In my comments on Ruchira's post on IQ below, I noted in passing Stanley Kaplan's embodiment of the contradiction between the rewards, in aptitude test results, paid by effort and sociological factors, and the claims aptitude tests make to predictive value or to gaging innate aptitude; and the irony of that contradiction with respect to arguments about innate Jewish high I.Q. As with many of my bright ideas, the point of my comment is more articulately fleshed out by someone else. And as is also often true, the someone else who said it better is Malcolm Gladwell.
In his 2001 "Examined Life" piece in the New Yorker on "What Stanley H. Kaplan taught us about the SAT", Gladwell looks at the S.A.T.'s original design, in the mid-1940s, as a standardized test of innate aptitude, like an I.Q. test, and how Kaplan revolutionized educational testing by undermining that claim:
Unlike existing academic exams, [the S.A.T.] was intended to measure innate ability--not what a student had learned but what a student was capable of learning--and it stated clearly in the instructions that "cramming or last-minute reviewing" was pointless. Kaplan was puzzled. In Flatbush you always studied for tests. He gave [a student who had sought his tutoring help] pages of math problems and reading-comprehension drills. He grilled her over and over, doing what the S.A.T. said should not be done. And what happened? On test day, she found the S.A.T. "a piece of cake," and promptly told all her friends, and her friends told their friends, and soon word of Stanley H. Kaplan had spread throughout Brooklyn.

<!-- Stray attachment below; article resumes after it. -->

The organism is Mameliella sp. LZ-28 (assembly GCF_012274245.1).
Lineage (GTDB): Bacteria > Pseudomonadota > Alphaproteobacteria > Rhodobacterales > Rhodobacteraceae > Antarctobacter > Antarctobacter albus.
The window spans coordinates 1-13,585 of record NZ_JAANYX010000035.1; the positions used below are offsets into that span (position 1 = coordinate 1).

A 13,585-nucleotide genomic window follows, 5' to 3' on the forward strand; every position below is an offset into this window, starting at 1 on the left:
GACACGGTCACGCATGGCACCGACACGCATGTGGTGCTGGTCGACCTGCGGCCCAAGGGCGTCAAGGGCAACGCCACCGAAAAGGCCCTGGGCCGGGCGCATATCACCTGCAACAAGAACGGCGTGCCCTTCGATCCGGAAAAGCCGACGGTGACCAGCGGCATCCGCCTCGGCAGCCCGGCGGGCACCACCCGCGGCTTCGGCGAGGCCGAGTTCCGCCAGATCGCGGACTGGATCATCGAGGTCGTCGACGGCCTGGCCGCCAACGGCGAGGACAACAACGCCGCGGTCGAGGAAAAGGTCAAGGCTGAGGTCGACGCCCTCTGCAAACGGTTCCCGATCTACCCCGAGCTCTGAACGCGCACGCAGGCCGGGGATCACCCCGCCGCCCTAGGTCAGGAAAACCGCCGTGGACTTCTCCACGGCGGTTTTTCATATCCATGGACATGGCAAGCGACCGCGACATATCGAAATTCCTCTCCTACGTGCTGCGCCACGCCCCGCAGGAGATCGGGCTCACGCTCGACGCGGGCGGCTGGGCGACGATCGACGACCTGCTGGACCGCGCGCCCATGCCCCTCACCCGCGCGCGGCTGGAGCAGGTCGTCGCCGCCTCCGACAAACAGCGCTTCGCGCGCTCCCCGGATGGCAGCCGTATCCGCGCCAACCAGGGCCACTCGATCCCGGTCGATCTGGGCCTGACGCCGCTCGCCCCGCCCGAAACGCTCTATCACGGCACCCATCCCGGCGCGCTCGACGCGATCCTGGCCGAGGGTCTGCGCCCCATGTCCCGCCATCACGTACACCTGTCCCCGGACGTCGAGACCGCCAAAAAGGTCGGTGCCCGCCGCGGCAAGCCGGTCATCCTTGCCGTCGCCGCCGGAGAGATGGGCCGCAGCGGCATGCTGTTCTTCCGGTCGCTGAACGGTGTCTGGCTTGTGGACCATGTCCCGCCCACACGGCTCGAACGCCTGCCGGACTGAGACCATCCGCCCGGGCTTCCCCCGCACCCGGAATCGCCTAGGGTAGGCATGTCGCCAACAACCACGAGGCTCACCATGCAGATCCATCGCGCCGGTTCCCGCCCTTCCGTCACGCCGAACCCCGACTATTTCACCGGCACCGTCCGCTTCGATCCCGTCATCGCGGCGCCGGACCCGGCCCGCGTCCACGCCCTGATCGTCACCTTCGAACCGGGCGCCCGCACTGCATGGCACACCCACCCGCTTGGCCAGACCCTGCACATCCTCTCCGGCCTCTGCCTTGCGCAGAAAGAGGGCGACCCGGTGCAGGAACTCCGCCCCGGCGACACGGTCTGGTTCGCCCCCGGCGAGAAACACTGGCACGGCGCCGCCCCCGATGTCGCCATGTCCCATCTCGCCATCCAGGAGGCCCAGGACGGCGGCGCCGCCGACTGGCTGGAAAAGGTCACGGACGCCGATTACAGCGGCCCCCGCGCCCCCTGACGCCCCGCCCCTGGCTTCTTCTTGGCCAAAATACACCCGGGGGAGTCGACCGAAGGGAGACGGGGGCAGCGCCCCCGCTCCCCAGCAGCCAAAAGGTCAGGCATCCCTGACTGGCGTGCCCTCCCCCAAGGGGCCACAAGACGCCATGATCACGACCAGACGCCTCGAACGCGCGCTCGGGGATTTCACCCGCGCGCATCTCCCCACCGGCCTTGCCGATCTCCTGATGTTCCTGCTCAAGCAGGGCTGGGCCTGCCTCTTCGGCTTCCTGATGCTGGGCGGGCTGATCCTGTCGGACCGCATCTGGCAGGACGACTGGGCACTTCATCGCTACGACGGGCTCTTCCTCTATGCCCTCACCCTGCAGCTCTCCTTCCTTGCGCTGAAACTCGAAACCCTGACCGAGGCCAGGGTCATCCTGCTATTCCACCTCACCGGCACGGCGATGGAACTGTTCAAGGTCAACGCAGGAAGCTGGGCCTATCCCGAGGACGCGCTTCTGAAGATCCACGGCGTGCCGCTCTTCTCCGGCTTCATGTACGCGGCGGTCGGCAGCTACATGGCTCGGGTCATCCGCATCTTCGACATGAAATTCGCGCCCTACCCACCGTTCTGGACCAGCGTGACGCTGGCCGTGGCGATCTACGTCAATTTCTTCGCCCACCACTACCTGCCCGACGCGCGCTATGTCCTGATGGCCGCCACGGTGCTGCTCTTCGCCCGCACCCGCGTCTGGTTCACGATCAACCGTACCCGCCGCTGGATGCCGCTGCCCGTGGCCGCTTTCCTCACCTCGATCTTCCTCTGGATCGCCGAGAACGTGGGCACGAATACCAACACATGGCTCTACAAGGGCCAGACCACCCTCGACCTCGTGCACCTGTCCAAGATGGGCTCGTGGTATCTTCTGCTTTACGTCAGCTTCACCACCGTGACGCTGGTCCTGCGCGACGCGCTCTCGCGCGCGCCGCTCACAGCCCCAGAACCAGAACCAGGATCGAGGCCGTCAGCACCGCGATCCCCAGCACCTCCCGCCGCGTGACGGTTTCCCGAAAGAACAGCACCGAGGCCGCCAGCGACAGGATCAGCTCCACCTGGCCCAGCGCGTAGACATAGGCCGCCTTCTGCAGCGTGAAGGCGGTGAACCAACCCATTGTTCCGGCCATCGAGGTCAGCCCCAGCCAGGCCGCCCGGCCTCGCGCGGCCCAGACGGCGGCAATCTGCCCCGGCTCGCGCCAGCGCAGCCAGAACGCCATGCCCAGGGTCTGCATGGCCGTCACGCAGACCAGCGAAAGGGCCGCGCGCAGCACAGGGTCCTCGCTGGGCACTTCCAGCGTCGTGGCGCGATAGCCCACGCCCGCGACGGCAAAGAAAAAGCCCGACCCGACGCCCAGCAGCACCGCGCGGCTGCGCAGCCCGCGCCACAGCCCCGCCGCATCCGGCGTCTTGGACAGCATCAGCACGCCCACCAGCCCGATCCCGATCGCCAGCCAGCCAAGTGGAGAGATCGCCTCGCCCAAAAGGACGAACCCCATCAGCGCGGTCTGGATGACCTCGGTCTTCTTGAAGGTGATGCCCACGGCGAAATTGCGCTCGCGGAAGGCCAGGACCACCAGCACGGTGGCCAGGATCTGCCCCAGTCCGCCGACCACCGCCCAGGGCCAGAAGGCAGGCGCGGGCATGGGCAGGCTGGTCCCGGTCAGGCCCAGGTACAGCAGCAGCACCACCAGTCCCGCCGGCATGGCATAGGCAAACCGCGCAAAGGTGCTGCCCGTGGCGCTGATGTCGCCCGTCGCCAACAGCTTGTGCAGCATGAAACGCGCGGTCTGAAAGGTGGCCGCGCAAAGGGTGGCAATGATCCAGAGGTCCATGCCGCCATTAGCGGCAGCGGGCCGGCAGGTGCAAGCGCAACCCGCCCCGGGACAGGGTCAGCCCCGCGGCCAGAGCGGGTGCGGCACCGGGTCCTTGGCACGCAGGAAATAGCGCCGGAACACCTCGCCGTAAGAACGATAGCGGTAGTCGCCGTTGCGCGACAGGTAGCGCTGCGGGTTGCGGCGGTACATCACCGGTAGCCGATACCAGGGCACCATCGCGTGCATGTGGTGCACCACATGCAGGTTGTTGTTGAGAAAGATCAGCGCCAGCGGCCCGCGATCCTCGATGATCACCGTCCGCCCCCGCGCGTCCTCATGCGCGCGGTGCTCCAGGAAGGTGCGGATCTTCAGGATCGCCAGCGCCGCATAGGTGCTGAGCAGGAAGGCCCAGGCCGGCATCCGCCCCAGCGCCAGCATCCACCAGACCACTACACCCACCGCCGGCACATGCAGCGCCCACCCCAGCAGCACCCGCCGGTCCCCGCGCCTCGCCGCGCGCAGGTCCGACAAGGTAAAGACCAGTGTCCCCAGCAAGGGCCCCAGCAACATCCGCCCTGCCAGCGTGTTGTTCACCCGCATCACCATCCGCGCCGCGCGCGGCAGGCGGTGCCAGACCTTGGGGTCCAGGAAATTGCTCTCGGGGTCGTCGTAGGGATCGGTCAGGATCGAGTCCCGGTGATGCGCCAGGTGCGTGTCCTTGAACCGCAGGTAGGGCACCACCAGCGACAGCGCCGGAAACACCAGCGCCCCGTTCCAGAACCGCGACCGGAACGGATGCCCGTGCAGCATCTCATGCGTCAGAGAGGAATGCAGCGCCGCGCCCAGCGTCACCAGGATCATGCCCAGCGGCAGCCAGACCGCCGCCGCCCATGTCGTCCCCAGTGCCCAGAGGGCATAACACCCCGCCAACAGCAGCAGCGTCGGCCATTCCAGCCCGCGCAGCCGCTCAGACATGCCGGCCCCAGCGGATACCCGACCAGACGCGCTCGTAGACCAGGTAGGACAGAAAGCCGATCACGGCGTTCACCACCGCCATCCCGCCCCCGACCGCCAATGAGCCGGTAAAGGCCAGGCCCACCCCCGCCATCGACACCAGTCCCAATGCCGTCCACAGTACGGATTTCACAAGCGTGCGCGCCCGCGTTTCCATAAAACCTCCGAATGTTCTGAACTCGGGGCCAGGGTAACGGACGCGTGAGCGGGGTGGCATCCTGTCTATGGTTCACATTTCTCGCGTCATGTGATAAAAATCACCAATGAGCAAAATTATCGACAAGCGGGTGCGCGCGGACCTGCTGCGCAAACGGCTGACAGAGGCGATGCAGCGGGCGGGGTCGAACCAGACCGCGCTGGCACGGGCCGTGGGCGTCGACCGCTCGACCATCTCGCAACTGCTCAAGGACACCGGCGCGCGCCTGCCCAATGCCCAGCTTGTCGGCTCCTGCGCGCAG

Gladwell also discusses the explicitly Anti-Semitic use in the early to mid-20th century of aptitude tests, which were designed to weed out the hard-working, robotic immigrants who were perceived as stealing college positions and jobs from meritorious native-born Americans (negatively employed "positive" stereotypes that should be familiar to anyone sensitive to similar claims made about Asian immigrants today):